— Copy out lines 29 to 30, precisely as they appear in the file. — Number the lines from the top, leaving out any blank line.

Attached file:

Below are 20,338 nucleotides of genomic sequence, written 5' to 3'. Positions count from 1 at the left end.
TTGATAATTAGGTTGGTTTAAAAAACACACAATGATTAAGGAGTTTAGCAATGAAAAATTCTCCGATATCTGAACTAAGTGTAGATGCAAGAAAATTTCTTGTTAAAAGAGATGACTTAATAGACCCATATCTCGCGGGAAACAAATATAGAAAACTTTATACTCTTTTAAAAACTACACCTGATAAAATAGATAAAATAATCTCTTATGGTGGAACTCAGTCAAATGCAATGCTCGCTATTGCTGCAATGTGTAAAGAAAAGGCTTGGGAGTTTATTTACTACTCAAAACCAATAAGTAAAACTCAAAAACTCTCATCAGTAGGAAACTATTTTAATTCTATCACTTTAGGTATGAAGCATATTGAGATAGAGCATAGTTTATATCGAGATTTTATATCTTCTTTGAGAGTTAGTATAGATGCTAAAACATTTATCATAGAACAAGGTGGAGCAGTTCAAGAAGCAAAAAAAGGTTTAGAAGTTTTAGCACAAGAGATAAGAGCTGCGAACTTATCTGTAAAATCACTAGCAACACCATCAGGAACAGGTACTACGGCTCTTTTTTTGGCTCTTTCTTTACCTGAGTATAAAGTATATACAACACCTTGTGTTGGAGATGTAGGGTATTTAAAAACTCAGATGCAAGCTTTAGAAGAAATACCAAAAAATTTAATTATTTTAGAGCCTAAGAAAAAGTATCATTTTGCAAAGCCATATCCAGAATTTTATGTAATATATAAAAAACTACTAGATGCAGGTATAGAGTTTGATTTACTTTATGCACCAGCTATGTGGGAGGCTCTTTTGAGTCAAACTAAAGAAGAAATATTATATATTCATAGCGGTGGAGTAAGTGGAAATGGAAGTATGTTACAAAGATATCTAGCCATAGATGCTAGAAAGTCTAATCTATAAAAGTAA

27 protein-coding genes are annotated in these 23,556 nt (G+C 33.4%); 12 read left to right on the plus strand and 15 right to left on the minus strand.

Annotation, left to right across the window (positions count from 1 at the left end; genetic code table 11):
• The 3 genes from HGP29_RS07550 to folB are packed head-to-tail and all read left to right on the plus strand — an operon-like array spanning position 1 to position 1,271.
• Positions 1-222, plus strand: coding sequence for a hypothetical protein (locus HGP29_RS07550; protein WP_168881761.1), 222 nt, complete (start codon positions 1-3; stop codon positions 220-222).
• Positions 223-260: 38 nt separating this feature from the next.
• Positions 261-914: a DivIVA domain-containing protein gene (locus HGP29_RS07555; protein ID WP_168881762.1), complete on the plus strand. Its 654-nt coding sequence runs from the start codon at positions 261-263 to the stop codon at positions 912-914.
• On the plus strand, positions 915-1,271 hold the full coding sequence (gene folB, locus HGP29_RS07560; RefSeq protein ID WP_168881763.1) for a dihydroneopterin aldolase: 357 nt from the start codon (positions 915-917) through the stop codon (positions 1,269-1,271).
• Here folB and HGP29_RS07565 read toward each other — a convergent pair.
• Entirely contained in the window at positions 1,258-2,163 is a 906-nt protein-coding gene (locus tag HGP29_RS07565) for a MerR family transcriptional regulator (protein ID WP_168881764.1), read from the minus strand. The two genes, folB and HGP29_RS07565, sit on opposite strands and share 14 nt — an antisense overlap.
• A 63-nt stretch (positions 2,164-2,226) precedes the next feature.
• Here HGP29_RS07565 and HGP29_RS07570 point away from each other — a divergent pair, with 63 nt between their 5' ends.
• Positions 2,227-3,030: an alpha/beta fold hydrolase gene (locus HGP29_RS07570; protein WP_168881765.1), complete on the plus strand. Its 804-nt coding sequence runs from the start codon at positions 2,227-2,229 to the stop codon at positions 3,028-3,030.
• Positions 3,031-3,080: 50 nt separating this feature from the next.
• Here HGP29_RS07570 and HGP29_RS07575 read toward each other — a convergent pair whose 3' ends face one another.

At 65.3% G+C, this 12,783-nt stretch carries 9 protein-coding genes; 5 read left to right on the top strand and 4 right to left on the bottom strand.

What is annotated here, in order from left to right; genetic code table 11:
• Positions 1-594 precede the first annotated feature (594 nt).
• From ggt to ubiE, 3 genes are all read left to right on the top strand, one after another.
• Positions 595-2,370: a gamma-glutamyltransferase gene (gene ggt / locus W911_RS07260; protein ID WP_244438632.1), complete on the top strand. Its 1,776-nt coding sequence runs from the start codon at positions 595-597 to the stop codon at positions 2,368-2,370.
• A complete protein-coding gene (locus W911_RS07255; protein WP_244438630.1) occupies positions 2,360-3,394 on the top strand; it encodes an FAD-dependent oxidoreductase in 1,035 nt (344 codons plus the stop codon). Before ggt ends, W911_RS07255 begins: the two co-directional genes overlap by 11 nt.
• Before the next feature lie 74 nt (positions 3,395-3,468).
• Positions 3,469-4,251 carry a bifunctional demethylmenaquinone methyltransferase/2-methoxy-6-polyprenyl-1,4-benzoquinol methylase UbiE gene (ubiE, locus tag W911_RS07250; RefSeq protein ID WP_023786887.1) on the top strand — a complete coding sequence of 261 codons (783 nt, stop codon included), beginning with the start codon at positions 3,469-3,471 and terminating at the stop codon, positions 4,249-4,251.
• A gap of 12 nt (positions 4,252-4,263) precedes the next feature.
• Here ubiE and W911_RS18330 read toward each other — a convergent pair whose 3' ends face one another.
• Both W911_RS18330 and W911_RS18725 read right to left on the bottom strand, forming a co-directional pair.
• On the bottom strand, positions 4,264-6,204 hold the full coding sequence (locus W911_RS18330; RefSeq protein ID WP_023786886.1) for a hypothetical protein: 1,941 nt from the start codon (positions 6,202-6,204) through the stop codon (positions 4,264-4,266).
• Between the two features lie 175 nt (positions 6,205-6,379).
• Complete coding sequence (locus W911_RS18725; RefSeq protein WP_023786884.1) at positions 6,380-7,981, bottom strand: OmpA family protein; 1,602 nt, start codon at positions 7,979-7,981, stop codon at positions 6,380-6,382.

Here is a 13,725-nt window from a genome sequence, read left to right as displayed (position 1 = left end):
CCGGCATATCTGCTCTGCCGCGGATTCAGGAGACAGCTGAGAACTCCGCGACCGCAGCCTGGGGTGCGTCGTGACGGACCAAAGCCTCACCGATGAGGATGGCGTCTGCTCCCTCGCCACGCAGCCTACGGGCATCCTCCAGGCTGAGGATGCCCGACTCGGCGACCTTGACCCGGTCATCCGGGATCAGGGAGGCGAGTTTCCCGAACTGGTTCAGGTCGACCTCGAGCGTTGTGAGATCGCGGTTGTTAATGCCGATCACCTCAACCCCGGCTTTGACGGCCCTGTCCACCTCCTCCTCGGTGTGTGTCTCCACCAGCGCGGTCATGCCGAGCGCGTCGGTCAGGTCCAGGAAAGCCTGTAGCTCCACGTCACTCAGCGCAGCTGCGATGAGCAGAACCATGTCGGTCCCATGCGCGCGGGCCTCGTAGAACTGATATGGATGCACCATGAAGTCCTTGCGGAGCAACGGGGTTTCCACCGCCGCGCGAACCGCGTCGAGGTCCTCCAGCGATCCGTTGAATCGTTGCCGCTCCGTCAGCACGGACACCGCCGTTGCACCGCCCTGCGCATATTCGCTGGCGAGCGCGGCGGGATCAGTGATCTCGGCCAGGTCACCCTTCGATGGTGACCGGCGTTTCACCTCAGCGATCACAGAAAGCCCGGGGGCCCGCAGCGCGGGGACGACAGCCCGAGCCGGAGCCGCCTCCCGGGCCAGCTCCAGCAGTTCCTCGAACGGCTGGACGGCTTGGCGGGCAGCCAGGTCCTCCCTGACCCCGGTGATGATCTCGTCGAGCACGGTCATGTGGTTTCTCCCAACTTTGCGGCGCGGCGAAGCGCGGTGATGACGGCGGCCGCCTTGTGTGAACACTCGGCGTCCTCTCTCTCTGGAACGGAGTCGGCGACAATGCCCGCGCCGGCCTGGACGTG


• Between the two features lie 175 nt (positions 6,205-6,379).
• Complete coding sequence (locus W911_RS18725; RefSeq protein WP_023786884.1) at positions 6,380-7,981, bottom strand: OmpA family protein; 1,602 nt, start codon at positions 7,979-7,981, stop codon at positions 6,380-6,382.